Promotion and protection of the rights of children
United Nations, General Assembly 50th session (1995), Third Committee, Agenda item 110, Tuesday, 21 November 1995. Statement by the International Committee of the Red Cross (ICRC)
Because children are undoubtedly among the most vulnerable victims of armed conflict, they benefit from special and extensive protection under international humanitarian law. In many cases, unfortunately, the law is not applied and children are simply left to their fate. When they are not wounded or killed themselves, these victims of today's wars are often the silent witnesses of atrocities and other tragic events which mark them for life.
Children in wartime are threatened by many types of danger. We shall focus on three particularly acute problems which the International Committee of the Red Cross (ICRC) and other humanitarian organizations must deal with on a daily basis, namely the situation of unaccompanied children, the conditions in which children are detained and the active participation of children in armed conflicts.
An ever-growing number of children are either lost or separated from their families as a result of mass population movements. If these unaccompanied children are to be identified and their whereabouts monitored at all times, a system is needed for managing and carefully following each case. For many years, the ICRC, assisted by the vast network of National Red Cross and Red Crescent Societies, has been actively searching for missing people, in pursuance of its mandate to restore family ties and bring separated family members together again.
In Rwanda and in the refugee camps in Tanzania and Zaire, for example, the ICRC has registered 80,000 unaccompanied children and s o far has enabled 4,000 of them to rejoin their families. Our institution is not alone in providing assistance to these children - fortunately so since it would not be able to help them all. Other organizations, such as UNHCR, UNICEF, the IOM and a number of NGOs, also play an active role.
Given the enormous needs in the field, it would be important to increase cooperation among the various agencies and organizations concerned and to define their respective tasks more clearly so as to ensure more consistent and effective action, conducted in a spirit of complementarity.
The ICRC is also deeply concerned by the problem of children who are prisoners of war, civilian internees or detainees. Through their visits, ICRC delegates endeavour to safeguard the rights of children deprived of their freedom, in particular by examining their material conditions of detention and by seeking to preserve their mental and emotional balance.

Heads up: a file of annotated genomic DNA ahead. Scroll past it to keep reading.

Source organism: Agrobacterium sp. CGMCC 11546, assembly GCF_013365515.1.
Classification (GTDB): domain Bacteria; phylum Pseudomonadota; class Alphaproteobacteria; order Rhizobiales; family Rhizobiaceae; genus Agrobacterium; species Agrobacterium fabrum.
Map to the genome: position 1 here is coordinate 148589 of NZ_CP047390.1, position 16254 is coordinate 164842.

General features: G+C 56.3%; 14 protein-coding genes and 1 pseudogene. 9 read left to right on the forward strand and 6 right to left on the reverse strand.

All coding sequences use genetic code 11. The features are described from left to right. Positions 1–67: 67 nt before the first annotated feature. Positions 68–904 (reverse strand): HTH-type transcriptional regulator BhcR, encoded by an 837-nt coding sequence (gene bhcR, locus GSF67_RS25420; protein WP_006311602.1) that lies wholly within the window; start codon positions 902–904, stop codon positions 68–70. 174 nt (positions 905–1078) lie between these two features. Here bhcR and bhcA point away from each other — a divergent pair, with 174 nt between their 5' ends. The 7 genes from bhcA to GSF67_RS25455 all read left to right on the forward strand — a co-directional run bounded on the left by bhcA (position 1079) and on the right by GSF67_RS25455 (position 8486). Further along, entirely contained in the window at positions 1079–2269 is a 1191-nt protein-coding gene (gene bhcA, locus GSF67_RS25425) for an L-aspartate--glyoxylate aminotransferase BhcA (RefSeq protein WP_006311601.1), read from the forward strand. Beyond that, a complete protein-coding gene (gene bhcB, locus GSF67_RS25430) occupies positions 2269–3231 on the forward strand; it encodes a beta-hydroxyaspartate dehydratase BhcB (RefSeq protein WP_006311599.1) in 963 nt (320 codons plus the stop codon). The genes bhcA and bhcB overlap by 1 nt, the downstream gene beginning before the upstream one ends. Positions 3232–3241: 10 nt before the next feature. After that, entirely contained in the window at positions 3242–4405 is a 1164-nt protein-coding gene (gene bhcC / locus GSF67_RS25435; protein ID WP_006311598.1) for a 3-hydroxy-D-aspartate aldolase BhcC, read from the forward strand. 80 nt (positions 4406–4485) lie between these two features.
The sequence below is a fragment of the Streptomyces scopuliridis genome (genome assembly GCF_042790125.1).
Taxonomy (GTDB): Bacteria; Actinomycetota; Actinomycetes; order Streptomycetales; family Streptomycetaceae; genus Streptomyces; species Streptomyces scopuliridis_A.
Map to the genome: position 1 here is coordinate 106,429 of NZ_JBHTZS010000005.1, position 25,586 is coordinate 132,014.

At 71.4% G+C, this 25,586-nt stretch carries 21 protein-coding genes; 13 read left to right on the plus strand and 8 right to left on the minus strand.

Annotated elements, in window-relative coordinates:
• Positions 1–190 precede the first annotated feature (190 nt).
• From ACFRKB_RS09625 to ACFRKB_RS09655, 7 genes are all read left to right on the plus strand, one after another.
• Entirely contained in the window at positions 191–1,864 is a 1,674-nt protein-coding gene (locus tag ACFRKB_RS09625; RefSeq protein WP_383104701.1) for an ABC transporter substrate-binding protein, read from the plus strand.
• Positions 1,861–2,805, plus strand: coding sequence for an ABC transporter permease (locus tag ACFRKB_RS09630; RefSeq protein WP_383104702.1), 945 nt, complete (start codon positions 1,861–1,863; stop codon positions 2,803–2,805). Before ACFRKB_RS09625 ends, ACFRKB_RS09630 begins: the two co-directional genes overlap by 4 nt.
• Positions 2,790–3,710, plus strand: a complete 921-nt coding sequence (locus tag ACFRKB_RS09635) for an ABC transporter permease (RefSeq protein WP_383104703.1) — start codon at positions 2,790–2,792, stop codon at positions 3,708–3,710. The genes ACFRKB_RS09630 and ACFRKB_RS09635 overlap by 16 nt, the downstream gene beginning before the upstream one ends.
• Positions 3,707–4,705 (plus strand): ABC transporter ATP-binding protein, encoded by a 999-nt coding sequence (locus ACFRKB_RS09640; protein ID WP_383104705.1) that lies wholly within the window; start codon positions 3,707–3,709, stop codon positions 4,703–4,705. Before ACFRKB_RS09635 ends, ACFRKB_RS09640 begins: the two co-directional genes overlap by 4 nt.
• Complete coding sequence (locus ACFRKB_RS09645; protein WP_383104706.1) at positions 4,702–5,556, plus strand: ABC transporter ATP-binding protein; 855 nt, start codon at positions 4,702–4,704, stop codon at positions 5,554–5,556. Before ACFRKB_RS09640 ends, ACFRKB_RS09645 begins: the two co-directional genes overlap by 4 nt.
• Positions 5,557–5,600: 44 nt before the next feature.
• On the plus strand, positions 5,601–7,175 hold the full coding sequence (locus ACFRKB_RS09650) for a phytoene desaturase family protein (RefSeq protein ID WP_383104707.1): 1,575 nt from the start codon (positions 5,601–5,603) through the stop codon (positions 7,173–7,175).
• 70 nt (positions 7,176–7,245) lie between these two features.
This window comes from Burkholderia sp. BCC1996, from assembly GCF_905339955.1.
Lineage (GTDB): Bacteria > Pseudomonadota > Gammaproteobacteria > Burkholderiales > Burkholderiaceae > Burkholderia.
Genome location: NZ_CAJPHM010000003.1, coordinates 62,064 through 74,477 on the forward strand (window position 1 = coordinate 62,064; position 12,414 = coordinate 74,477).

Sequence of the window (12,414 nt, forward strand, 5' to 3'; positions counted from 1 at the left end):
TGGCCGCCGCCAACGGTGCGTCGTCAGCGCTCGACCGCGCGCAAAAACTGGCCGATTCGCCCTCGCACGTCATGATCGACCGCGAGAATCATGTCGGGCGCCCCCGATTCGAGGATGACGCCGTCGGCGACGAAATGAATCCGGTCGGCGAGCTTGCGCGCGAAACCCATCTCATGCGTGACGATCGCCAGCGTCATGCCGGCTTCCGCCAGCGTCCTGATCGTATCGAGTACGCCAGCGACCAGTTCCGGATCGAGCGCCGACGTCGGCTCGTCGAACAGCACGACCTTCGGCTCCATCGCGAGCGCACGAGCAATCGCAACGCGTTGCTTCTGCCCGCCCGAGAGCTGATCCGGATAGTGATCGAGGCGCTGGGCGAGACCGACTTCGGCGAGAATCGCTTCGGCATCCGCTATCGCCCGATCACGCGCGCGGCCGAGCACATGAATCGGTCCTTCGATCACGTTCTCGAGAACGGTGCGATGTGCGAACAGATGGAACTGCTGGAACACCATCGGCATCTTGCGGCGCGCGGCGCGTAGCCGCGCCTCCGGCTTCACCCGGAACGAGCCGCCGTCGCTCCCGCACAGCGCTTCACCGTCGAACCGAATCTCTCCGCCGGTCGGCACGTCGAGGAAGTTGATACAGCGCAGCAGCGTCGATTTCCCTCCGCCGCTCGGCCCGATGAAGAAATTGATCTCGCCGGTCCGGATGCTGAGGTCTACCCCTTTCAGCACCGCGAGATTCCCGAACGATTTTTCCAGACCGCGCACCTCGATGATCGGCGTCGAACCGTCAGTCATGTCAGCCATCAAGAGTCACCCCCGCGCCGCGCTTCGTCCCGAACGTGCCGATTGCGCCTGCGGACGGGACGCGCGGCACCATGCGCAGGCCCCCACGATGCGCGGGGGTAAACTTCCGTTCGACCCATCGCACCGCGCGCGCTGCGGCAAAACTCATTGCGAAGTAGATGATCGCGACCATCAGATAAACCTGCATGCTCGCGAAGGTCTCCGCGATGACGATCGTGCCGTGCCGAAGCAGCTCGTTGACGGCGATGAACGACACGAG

Whether in the case of detained children presumed to have committed unlawful acts or of young children incarcerated with their mothers or even born in prison, the best interests of these children must prevail over all other considerations. For example, it is extremely prejudicial to a child's development to separate him from his mother. Indeed, in some cultures a mother who has been separated from her child may lose her social status, with all the consequences this entails.
Humanitarian organizations must coordinate their activities in this area as well by agreeing on priorities and on the various ways in which they can assist detained children. This requires a concerted approach and an effort to understand the respective roles of each.
The last problem that should be mentioned here concerns the participation of children in hostilities. More and more children are taking a direct part in ar med conflicts and are caught up in the fighting without even knowing what is at stake. They can easily be manipulated and encouraged to commit acts the gravity of which is beyond their grasp and experience all kinds of suffering and hardship not to mention often being captured, wounded or killed.
Everything must be done to ensure that there are no more child soldiers. The ICRC therefore strongly recommends that an optional protocol prohibiting both the recruitment of children under 18 years of age into the armed forces or armed groups and their participation in hostilities be added to the United Nations Convention on the Rights of the Child.
We hope that States which are still reluctant to take this step will re-examine their position in light of the fact that a generation of adults marked for life by an experience as child combatants can slow the development of their society.
The adoption of rules setting limits to the participation of children in armed conflicts goes hand in hand with the establishment of effective mechanisms for preventing their recruitment and the adoption of practical measures in favour of children.
With this objective in mind the International Red Cross and Red Crescent Movement, in view of its 26th Conference, has just finished drawing up a plan of action. We hope that its proposals, which we would be glad to share with other organizations and institutions concerned by the problem, will be of help in determining what preventive measures should be adopted. We also hope that these proposals will be taken into consideration in the study which the United Nations has entrusted to Ms Graça Machel, concerning the impact of armed conflicts on children, and to which the ICRC is already contributing its expertise. The States, for their part, will also have the opportunity to discuss this particular issue at the 26th International Conference of the Red Cross and Red Crescent this coming December in Geneva.
Thank you, Mr Chairman.